4.6. Performance Self-Report at Work

The respondents attributed a score from 0 (poor performance) to 10 (excellent performance) related to its performance at work the past six months, in order to compare the perception of distance education as a source of motivation and self- evaluation of the performance. Descriptive results can be seen in Table 8.

The results suggest that participants tend to self-evaluate positively. This result can be considered important especially considering the expected alignment between the

Table 7. Frequencies and percentage per item for job design enrichment dimension.

Table 8. Performance self-reports by learners.

courses offered in the distance modality and its subsequent impact on performance; distance learning courses can be developed as a valid tool to improve professional performance at work.

The modality of distance education programs in the context investigated can be considered as a motivating factor to stay in the Organization. The recognition by the participants about the organizational support provided to the practice of distance education is crucial. Supervisors and colleagues need to develop explicit behavior support learning. The perception of applicability of the course is motivating the learner who needs to recognize clearly favorable conditions for their learning and subsequent impact.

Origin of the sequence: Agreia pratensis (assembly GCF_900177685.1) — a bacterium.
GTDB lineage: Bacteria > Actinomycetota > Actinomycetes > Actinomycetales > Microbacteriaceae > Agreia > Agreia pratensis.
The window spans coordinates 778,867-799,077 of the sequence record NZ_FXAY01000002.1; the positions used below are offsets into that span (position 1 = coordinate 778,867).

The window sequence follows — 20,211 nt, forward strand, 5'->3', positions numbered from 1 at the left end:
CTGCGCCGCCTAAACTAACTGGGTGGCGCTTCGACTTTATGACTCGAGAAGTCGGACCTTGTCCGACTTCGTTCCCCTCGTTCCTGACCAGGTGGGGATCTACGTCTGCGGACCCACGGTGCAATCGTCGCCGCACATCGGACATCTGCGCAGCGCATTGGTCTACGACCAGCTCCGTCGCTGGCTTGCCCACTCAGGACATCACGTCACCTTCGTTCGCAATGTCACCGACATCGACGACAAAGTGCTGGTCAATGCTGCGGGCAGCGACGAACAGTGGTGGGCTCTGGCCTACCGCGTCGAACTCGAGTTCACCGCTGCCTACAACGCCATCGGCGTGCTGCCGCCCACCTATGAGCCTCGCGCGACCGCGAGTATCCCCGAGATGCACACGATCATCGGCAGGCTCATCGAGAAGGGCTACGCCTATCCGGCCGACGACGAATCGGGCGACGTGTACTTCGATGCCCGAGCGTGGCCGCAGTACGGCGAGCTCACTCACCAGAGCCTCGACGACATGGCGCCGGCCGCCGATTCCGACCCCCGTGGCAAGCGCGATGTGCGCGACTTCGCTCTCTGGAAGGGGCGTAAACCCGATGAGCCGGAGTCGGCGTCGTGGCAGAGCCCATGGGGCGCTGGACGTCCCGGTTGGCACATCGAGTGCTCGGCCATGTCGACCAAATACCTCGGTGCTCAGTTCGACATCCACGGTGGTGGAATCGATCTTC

4.7. Non-Parametric Spearman Correlations

For the investigation of the correlations, the scores factors (average of all responses given to items) of each dimension were calculated. Professional function was recorded as a categorical variable (0 = Auxiliary personnel; 1 = All others) (Table 9).

There remained negative correlation (r = −0.180) with the dimension “expectancy”. Personal assistants have higher expectations to the distance learning courses programs generate motivation to carry out the work. Participants were positively realized that they have the opportunity to conduct distance learning courses.

It’s observed, although according to the data obtained, there is a moderate positive correlation among all the surveyed motivation dimensions. There was no statistically significant correlation with performance measurement at work.

Individuals who consider motivator that the Organization offer distance learning courses also consider there is recognition and reliability front of the gathered from efforts in its realization. The support dimension generates positive effects on job enrichment dimension (r = 0.51), indicating that the working conditions are able to favorably influence the perception of applicability of the content learned in the distance courses. It was identified a significant positive correlation between the dimensions “support” and “expectation” (r = 0.47), and “support” and “recognition” (r = 0.39). Data suggest that the expectation of the learner can have a possible effect on their perception of the organizational support.

Table 9. Non-parametric spearman correlation between all related dimensions.

Notes: *Significant at p < 0.05. **Significant at p < 0.01.